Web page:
Living will

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Living will

A document specifying the kind of medical care a person wants-or does not want-in the event of terminal illness or incapacity.

Advance Directive

A legal document expressing a person's medical wishes in the event of his/her mental or physical incapacity. An advance directive is made while the director is still competent, and comes into effect at incapacity. An advance directive may state whether or not the director wishes to be placed on life support or to receive a particular treatment. It may or may not assign another party, usually a family member, to make these decisions as they come up. It is important to note that in this situation, an advance directive is not a power of attorney and neither allows the other party access to the assignor's finances, nor obliges him/her to pay for any treatment. See also: Proxy directive.

Living will.

A living will is a legal document that describes the type of medical treatment you want -- or don't want -- if you are terminally ill or unable to communicate your wishes.

Like wills that provide instructions about your assets, living wills must be signed and have two or more witnesses to be valid.

You can use a healthcare proxy or durable power of attorney for healthcare to authorize someone to act as your agent to ensure your wishes are followed. Because there are still unresolved questions about the extent of your agent's authority, it may be wise to get legal advice in preparing the documents.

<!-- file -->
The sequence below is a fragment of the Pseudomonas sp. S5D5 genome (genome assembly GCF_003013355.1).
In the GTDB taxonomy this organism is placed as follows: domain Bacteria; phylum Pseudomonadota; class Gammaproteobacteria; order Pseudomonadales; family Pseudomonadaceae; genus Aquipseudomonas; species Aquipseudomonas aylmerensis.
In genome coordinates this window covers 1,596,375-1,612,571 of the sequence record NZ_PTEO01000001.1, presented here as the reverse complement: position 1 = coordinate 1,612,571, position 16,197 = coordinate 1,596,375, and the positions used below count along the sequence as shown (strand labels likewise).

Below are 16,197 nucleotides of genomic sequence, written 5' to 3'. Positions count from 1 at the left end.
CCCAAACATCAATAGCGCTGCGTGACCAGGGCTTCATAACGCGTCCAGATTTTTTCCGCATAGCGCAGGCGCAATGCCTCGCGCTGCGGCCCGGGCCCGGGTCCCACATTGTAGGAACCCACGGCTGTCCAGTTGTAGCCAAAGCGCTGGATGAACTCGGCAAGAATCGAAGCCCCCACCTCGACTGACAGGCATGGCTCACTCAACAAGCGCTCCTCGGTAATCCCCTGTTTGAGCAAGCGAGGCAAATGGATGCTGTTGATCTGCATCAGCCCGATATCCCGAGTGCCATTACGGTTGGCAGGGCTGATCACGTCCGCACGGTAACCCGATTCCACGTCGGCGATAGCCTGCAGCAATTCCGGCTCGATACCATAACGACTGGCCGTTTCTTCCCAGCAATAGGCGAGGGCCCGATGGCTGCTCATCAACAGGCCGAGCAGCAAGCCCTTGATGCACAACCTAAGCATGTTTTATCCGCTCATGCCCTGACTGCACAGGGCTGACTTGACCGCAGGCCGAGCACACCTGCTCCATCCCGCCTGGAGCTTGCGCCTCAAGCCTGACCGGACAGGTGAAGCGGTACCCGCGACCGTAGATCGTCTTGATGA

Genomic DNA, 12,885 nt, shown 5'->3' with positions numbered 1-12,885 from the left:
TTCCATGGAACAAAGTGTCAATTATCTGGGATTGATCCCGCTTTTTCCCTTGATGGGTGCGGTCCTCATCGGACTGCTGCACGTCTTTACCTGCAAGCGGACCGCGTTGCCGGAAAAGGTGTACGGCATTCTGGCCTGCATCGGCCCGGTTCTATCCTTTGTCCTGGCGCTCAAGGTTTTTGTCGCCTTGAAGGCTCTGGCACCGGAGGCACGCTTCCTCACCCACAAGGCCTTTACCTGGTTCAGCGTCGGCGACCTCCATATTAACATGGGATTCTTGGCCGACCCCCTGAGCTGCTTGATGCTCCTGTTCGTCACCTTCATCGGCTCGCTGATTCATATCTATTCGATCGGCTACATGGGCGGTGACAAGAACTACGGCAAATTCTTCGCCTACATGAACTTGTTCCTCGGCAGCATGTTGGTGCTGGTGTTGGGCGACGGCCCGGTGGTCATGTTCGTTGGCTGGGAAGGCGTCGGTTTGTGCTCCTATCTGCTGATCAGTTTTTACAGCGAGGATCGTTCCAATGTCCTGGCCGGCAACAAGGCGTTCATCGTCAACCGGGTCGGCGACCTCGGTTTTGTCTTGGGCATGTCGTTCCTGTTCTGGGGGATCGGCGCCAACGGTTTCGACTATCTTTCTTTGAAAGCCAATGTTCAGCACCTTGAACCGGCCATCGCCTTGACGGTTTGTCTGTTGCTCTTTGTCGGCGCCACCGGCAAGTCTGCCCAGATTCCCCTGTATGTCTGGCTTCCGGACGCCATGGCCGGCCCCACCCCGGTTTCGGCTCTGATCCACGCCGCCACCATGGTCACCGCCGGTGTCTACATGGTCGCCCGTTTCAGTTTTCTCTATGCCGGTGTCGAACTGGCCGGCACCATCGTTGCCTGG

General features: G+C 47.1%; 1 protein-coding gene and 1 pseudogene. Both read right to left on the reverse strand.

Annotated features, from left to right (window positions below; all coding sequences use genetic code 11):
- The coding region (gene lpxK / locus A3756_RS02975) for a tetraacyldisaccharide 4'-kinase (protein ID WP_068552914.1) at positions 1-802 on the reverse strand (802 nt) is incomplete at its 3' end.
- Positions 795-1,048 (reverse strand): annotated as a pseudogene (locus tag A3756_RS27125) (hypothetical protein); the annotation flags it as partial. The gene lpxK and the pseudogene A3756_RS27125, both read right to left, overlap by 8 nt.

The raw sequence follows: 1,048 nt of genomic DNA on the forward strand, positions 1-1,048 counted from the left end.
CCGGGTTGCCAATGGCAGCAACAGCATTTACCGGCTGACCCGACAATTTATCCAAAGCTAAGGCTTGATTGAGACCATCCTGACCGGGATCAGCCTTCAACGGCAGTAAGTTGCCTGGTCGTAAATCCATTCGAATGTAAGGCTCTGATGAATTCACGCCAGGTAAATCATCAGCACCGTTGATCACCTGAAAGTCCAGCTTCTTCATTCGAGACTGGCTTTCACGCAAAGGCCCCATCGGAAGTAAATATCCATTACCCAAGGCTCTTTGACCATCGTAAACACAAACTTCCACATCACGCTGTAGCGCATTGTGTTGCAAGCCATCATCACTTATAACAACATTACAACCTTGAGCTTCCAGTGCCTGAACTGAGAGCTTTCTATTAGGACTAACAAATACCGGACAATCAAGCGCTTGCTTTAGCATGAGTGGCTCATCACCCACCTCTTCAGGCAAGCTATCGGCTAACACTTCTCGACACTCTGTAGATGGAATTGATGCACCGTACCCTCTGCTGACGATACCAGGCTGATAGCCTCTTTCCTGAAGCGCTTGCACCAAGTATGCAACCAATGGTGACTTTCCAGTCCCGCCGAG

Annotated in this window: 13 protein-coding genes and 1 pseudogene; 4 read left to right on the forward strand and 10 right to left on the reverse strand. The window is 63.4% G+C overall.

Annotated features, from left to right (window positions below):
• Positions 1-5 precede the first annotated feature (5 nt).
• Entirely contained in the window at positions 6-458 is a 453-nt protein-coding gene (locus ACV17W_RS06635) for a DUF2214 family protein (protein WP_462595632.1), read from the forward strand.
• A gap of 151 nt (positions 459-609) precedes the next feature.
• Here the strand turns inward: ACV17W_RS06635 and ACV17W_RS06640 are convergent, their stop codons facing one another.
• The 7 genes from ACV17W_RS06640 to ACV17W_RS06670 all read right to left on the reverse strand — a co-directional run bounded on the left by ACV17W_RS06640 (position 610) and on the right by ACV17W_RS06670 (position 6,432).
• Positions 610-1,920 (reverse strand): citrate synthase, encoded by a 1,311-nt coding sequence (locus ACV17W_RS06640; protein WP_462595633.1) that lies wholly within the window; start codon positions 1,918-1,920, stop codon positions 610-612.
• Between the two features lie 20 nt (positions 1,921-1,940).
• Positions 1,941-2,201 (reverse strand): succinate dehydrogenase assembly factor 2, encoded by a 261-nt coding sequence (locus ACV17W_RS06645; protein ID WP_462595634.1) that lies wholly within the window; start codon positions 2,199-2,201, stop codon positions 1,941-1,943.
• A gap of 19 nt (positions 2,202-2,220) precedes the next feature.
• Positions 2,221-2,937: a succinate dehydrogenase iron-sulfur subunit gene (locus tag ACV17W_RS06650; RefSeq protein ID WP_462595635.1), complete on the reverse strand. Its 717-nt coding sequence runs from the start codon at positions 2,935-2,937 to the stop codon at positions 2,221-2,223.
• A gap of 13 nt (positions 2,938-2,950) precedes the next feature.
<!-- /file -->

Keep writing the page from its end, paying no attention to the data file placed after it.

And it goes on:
References in periodicals archive ?
Although living wills can be tricky, experts have no reservations about recommending that people have a health care proxy.
What makes living wills an especially powerful tool is that they can assist policymakers in establishing credibility--in particular, a credible commitment not to rescue.
For more advice on living wills, including tips on how to talk to your doctors, visit Prepare for Your Care (www.prepareforyourcare.org).
Like many advanced directives, the WV living will requires patients to make the same broad care decisions for a terminal condition or a persistent vegetative state.
For those in the early stages of a serious illness, the progression of which is known, a living will can provide vital help and advice to loved ones at a time when they need it the most.
The survey tested their knowledge of living wills and related major legal issues.
This is the going-out-of-business method planned in the living wills due July 1.
You were fully informed about the nature and consequences of the living will at the time you made it.
With these concerns in mind, the FDIC and the Board of Governors of the Federal Reserve System (Federal Reserve Board) published a final rule with regard to living wills under Dodd-Frank on November 1, 2011 (Final Rule).
Physicians frequently misidentify living wills as do-not-resuscitate designations, and DNR orders often are misinterpreted as end-of-life care directives, according to a study in the Journal of Emergency Medicine.
One partial remedy to complexity covered at the conference was living wills. In a regulatory context, living wills refer to plans by financial firms for the unwinding of their operations in the event of financial distress, including how the financial firm would be resolved in bankruptcy.
But MPs also warned that planned moves such as living wills to windup banks in an orderly fashion were likely to raise the cost of credit for customers.